# LO 8.2: Assess the Pearson correlation approach, Spearm ans rank correlation, and

LO 8.2: Assess the Pearson correlation approach, Spearm ans rank correlation, and Kendall s t , and evaluate their lim itations and usefulness in finance.
Pearson Correlation
The Pearson correlation coefficient is commonly used to measure the linear relationship between two variables. The Pearson correlation is defined by dividing covariance (covXY) by the product of the two assets standard deviations (oxa Y).
PXY
covXY ox a Y
Covariance is a measure of how two assets move with each other over time. The Pearson correlation coefficient standardizes covariance by dividing it by the standard deviations of each asset. This is very convenient because the correlation coefficient is always between 1 and 1.
Covariance is calculated by finding the product of each assets deviation from their respective mean return for each period. The products of the deviations for each period are then added together and divided by the number of observations less one for degrees of freedom.
( X t – n x )(Yt – j i Y)
c o v x y
n 1
There is a second methodology that is used for calculating the Pearson correlation coefficient if the data is drawn from random processes with unknown outcomes (e.g., rolling a die). The following equation defines covariance with expectation values. If E(X) and E(Y) are the expected values of variables X and Y, respectively, then the expected product of deviations from these expected values is computed as follows:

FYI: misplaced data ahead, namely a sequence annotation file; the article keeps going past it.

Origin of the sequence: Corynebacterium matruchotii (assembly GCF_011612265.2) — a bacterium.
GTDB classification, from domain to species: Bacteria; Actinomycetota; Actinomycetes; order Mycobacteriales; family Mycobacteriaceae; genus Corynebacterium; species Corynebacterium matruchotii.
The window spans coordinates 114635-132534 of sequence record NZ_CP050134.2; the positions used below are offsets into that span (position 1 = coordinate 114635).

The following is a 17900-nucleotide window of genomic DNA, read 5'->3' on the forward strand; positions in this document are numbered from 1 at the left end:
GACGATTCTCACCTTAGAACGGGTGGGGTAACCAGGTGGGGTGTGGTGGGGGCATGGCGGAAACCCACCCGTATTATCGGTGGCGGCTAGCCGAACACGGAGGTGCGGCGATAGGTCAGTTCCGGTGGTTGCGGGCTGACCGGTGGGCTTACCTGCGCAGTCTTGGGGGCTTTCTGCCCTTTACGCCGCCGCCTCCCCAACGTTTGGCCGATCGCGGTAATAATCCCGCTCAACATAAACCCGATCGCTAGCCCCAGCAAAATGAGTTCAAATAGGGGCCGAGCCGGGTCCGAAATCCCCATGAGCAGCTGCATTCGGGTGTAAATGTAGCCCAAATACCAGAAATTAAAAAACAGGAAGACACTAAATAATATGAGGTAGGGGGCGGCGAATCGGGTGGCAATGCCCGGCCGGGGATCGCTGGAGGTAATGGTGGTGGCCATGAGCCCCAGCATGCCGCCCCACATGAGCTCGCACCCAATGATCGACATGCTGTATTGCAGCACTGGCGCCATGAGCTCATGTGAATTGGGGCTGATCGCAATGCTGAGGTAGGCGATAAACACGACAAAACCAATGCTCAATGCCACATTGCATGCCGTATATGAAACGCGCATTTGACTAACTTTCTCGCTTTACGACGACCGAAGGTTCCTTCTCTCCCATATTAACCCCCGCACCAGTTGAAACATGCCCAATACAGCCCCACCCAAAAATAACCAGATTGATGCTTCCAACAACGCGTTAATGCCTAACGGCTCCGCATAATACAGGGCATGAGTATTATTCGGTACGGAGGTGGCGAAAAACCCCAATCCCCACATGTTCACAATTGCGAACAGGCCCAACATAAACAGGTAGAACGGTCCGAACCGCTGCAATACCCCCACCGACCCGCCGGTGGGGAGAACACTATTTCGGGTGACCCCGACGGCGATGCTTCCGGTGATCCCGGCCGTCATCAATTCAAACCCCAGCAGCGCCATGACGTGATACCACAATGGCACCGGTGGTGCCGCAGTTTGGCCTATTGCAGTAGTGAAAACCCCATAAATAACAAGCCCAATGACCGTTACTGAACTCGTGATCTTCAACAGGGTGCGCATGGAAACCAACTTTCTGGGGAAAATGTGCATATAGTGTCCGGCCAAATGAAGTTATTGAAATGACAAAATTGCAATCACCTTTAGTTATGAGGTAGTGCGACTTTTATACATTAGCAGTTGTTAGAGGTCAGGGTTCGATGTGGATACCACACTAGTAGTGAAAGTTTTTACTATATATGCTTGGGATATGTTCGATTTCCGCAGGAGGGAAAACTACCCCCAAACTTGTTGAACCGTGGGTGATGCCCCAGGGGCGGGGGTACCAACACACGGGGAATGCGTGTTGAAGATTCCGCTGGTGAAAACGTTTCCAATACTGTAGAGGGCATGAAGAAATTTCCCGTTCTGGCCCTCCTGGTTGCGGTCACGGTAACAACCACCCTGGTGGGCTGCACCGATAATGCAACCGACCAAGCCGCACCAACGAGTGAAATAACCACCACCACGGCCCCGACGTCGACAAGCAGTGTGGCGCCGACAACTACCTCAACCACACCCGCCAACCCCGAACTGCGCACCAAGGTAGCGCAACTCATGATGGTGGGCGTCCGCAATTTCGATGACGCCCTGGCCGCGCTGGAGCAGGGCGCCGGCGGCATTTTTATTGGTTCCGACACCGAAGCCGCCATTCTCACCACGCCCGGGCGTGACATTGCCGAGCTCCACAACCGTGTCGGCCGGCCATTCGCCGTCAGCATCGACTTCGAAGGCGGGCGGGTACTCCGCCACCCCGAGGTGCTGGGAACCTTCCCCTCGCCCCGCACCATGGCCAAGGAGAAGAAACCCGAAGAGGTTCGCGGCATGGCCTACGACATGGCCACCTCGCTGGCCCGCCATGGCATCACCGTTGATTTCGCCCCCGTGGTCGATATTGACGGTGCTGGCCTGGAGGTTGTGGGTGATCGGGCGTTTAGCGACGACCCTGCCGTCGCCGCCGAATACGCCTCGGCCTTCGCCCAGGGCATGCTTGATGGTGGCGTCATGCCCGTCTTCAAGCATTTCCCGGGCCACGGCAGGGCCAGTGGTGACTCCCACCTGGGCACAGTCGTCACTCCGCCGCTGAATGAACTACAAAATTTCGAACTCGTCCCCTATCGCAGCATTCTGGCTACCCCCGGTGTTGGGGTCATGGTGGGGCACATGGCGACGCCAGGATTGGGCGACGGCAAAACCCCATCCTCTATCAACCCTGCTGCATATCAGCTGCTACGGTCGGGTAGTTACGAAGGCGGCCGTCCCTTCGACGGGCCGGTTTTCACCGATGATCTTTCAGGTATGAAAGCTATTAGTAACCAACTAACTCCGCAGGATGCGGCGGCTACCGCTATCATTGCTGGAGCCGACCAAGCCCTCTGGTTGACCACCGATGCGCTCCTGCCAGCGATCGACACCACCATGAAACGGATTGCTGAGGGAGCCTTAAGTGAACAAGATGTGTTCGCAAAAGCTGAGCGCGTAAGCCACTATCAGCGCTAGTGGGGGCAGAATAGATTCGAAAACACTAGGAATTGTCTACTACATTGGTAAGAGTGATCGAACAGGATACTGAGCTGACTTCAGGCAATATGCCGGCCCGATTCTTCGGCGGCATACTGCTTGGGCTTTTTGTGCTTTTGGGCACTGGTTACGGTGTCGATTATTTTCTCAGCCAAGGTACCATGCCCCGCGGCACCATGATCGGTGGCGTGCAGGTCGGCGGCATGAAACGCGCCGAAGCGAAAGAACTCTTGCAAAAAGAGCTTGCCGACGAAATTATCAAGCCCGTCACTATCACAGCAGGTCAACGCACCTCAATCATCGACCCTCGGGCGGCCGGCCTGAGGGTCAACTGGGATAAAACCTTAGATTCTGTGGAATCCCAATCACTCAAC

E{ [X – E(X)1 [Y – E(Y)]} or E(XY) – E(X)E(Y)
When using random sets of data, the correlation coefficient can be rewritten as:
PXY
E(XY) – E(X)E( Y)
Ve (X 2) (E(X))2 x Ve (Y2)-(E (Y ))2
Because many financial variables have nonlinear relationships, the Pearson correlation coefficient is only an approximation of the nonlinear relationship between financial
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Topic 8 Cross Reference to GARP Assigned Reading – Meissner, Chapter 3
variables. Thus, when applying the Pearson correlation coefficient in financial models, risk managers and investors need to be aware of the following five limitations:
1. The Pearson correlation coefficient measures the linear relationship between two
variables, but financial relationships are often nonlinear.
2. A Pearson correlation of zero does not imply independence between the two variables. It simply means there is not a linear relationship between the variables. For example, the parabola relationship defined as Y = X2 has a correlation coefficient of zero. There is, however, an obvious nonlinear relationship between variables Y and X.
3. When the joint distribution between variables is not elliptical, linear correlation
measures do not have meaningful interpretations. Examples of common elliptical joint distributions are the multivariate normal distribution and the multivariate Students ^-distribution.
4. The Pearson correlation coefficient requires that the variance calculations of the
variables X and Y are finite. In cases where kurtosis is very high, such as the Students ^-distribution, the variance could be infinite, so the Pearson correlation coefficient would be undefined.
3. The Pearson correlation coefficient is not meaningful if the data is transformed. For
example, the correlation coefficient between two variables X and Ywill be different than the correlation coefficient between ln(X) and ln(Y).
Spearm ans Rank Correlation